So it’s now eleven days after my original surgery date and I am back on my way for round two. Fingers crossed.

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(Brain surgery requires that you have an MRI 24 hours prior to the procedure. They put these lifesaver looking stickers on your head to provide a road map so that the doctor can match photo with actual head. You get to wear them until surgery. It’s a great trend. Look for it on all the runways this fall.)

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Brain. Surgery.

I have been on a lot of medication. And high doses of it as well. And it’s not been the end all cure all that a cocktail of drugs should be. So following a particularly bad attack that took days to get over, my neurologist said the one word I was hoping to avoid ever since my diagnosis.

Surgery.

When I was first diagnosed with Trigeminal Neuralgia I did a lot of reading and research. I learned that this is a progressive sort of thing where at first the meds help and then they don’t and you need higher doses and then you move on to a second anticonvulsant and then that one stops working and then it’s surgery or hell, you pick. I went in to this thinking that I’d try to stay on a low dose as long as possible because I was going to slow that ride down or not need more drugs or something else stupid. My face had other priorities. I started on 300 MG of Tegretol and it just wasn’t under control and then it was upped to 400 MG and then I had the worst attack of my life and upped myself to 600 MG and that didn’t even stop it and then my lovely neurologist said 800 MG and start making appointments because they can take awhile (that depends on how far you’re willing to go for a neurosurgeon).

There are a few surgical options for TN patients, a menu, if you will. A less invasive with a greater chance of pain or facial numbness and weakness or an almost zero chance of pain for decades with an OMG-THEY’RE-GONNA-CUT-MY-HEAD-OPEN deal. Guess where I’m headed with this?

I made appointments at Georgetown University and Johns Hopkins. Georgetown was able to see me in October, Johns Hopkins wanted me the next week but I was going on vacation. Then my doctor went on vacation. Then I got to go up and meet him. And then I was scheduled for surgery ten days later. TEN. DAYS.

They’re cutting my head open. They will squish a sponge in there to make my face less angry.

And this is all happening very very soon. More soon than I’m prepared for.

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The Suicide Disease

It’s been a while. I kept telling myself that I would pick this blog back up, dust it off, and move forward. But where do you go when a thing goes from light-hearted and silly to deep and depressing and grieving? Silly just doesn’t seem right.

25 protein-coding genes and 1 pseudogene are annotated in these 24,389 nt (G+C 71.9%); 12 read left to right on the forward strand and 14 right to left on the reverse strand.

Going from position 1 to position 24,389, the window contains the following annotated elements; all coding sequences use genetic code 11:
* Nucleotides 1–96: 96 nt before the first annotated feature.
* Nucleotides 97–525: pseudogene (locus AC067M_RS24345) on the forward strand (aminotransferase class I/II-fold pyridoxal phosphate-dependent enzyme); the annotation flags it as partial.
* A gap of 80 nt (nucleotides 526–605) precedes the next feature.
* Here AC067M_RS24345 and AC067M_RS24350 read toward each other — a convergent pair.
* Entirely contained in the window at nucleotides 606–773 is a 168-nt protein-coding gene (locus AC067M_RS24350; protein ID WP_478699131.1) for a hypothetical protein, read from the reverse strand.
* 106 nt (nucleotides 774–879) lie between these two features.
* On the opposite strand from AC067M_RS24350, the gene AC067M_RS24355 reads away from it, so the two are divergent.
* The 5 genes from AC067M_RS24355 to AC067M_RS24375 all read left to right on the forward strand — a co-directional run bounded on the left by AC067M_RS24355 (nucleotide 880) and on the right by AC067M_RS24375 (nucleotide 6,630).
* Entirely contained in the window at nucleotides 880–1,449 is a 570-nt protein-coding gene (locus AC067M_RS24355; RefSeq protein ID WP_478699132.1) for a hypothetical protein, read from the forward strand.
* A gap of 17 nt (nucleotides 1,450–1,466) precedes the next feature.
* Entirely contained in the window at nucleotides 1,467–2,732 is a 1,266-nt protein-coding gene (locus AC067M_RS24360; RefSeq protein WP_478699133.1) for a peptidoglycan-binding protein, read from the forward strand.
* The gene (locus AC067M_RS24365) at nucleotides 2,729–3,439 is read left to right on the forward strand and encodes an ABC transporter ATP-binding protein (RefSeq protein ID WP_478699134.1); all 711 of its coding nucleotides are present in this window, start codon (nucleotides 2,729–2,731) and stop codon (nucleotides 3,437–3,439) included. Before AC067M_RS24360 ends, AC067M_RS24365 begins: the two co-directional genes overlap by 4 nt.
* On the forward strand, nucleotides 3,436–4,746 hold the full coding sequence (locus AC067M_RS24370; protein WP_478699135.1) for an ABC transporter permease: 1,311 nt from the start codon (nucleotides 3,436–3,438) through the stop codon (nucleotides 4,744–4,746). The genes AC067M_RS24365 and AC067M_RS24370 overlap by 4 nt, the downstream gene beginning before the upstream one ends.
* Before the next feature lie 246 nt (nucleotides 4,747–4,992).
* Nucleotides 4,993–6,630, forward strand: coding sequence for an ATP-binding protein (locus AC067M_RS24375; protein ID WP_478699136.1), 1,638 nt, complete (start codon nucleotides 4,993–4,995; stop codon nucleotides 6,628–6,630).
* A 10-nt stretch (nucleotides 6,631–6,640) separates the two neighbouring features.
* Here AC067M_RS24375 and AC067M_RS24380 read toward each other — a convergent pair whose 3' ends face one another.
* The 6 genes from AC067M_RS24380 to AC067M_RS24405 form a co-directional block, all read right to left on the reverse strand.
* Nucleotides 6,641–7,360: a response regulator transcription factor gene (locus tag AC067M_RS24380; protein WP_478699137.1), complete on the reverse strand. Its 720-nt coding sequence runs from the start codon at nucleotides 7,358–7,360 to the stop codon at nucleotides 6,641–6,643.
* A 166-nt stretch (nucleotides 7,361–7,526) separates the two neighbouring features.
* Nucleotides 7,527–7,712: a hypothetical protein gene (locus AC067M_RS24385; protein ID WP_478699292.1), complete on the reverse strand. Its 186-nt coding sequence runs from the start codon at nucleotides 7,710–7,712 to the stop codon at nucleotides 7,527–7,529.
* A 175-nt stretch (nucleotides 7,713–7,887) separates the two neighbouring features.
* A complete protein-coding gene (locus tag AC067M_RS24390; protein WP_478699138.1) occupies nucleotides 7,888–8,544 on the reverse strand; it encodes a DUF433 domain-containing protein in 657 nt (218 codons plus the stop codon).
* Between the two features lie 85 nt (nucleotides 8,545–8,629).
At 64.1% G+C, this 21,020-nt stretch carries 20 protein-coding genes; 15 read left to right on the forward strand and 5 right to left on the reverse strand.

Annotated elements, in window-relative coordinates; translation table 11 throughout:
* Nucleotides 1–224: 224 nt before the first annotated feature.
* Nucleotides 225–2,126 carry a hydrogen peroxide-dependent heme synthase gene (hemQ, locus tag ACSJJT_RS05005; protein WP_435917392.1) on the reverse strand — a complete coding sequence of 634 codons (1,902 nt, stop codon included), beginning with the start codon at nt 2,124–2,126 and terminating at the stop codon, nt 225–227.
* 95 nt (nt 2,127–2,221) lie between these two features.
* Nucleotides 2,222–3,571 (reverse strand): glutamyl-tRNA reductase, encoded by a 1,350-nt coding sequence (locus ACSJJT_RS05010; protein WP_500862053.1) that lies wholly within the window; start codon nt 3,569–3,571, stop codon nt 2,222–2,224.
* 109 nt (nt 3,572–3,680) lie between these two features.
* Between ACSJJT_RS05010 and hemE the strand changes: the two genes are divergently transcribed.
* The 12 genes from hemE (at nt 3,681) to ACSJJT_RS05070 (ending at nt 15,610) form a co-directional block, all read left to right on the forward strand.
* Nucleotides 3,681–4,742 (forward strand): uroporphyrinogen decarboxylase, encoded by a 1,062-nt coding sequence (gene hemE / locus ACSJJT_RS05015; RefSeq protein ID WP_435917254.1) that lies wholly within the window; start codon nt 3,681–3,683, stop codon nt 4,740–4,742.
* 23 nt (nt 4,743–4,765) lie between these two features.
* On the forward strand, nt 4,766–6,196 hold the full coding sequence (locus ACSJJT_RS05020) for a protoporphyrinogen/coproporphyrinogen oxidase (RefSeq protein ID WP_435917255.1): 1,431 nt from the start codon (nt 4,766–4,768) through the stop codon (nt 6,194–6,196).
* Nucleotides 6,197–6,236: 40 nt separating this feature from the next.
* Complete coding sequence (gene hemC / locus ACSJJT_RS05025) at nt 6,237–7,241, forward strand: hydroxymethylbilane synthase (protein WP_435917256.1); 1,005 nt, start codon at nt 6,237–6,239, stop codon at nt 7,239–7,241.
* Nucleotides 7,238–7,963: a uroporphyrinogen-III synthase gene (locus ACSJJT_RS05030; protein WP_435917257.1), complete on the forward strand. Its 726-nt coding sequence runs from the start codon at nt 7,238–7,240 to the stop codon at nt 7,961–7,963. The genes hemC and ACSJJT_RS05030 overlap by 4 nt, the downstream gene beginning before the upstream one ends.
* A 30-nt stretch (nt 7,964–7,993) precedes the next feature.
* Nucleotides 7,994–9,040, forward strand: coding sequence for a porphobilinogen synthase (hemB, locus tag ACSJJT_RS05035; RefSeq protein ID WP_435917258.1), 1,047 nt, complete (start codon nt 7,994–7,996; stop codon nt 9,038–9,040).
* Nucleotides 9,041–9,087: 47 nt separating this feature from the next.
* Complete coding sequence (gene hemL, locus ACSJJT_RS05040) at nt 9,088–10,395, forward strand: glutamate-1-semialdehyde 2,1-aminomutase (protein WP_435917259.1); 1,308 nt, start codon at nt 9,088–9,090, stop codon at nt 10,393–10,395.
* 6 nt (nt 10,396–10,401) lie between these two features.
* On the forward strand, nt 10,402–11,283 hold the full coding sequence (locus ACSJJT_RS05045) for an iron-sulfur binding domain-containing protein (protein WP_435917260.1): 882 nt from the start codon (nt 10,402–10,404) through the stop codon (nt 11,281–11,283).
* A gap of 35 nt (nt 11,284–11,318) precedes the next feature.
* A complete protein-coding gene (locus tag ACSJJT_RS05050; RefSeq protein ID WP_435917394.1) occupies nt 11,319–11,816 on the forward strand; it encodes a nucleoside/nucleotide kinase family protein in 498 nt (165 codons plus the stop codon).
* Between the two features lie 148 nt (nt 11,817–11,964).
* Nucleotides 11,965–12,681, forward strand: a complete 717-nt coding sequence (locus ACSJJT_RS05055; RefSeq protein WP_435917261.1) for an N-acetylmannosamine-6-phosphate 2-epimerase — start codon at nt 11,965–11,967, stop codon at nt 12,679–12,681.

From my father’s struggles, I think I’ll now move on to my own. It seems like the place to be, and maybe I can help someone else out along the way and find my voice again.

I have recently been diagnosed with trigeminal neuralgia. Never heard of it? Yea, neither had I.

TN is an issue with the trigeminal (get it?) nerve in your face. For reasons no one is quite sure of, my face hates me. The feeling is mutual these days.

TN manifests itself differently for everyone. For me, it started as a sharp pain on my lower right side of my face when I was eating, like taking a bite and then getting stabbed in the face, sometimes with the added bonus of my right arm getting weak. This went on for months and I just stopped chewing on my right side.

Then it became multiple stabs so that it seemed to be a constant pain. I thought this must be my TMJ coming back. It was always in the afternoon and would last for hours, despite taking anything.

But I’m a bad adult and continued to shrug it off until the night that it was so bad that I was dizzy and my vision blurred and went white, and that was enough to send me to the emergency room to figure out what was causing this. Trust me, all the worst things were going through my mind – in addition to the constant knives.

A night ill-spent in the hospital and several tests later, I was given a depressing diagnosis and told to see a neurologist.

The thing about TN is that it doesn’t show up on CT scans or MRI, there’s no EEG that can determine if you have it, the basically determine that you don’t have anything else, but you have wicked pains in ¬†your face that don’t respond to pain killers. Then they give you anticonvulsants.

And those were magic pills. For a couple of weeks and then the pain was back with a vengeance and it is the most disheartening thing about being told you have a chronic pain condition. I have spent hours crying over the electrified knives being shoved in to my face and an inability to sleep. I understand why it’s called the Suicide Disease, because when your own face is your worst enemy and the act of eating is torture and don’t get me started on brushing your teeth, staying positive is hard.